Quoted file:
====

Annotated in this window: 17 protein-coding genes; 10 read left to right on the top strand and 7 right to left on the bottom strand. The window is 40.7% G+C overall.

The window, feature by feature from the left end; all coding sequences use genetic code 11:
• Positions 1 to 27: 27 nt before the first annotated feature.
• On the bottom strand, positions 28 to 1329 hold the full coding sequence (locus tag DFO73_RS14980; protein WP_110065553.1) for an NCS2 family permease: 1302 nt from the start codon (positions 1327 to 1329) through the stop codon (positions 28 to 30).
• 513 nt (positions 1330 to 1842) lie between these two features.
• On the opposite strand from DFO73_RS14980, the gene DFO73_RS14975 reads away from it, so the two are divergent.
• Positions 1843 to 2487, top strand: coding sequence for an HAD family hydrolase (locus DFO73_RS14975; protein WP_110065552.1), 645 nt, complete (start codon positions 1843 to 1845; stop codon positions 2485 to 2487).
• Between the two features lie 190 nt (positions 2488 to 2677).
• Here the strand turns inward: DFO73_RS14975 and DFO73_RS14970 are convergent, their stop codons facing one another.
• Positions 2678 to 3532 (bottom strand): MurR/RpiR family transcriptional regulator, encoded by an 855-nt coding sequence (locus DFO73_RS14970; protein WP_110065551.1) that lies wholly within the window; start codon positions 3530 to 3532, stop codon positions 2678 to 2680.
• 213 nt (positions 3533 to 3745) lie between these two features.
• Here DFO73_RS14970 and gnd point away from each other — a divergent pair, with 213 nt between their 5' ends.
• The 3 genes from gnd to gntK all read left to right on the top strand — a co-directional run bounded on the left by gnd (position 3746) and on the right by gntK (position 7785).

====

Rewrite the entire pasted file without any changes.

Annotated in this window: 17 protein-coding genes; 10 read left to right on the top strand and 7 right to left on the bottom strand. The window is 40.7% G+C overall.

The window, feature by feature from the left end; all coding sequences use genetic code 11:
• Positions 1 to 27: 27 nt before the first annotated feature.
• On the bottom strand, positions 28 to 1329 hold the full coding sequence (locus tag DFO73_RS14980; protein WP_110065553.1) for an NCS2 family permease: 1302 nt from the start codon (positions 1327 to 1329) through the stop codon (positions 28 to 30).
• 513 nt (positions 1330 to 1842) lie between these two features.
• On the opposite strand from DFO73_RS14980, the gene DFO73_RS14975 reads away from it, so the two are divergent.
• Positions 1843 to 2487, top strand: coding sequence for an HAD family hydrolase (locus DFO73_RS14975; protein WP_110065552.1), 645 nt, complete (start codon positions 1843 to 1845; stop codon positions 2485 to 2487).
• Between the two features lie 190 nt (positions 2488 to 2677).
• Here the strand turns inward: DFO73_RS14975 and DFO73_RS14970 are convergent, their stop codons facing one another.
• Positions 2678 to 3532 (bottom strand): MurR/RpiR family transcriptional regulator, encoded by an 855-nt coding sequence (locus DFO73_RS14970; protein WP_110065551.1) that lies wholly within the window; start codon positions 3530 to 3532, stop codon positions 2678 to 2680.
• 213 nt (positions 3533 to 3745) lie between these two features.
• Here DFO73_RS14970 and gnd point away from each other — a divergent pair, with 213 nt between their 5' ends.
• The 3 genes from gnd to gntK all read left to right on the top strand — a co-directional run bounded on the left by gnd (position 3746) and on the right by gntK (position 7785).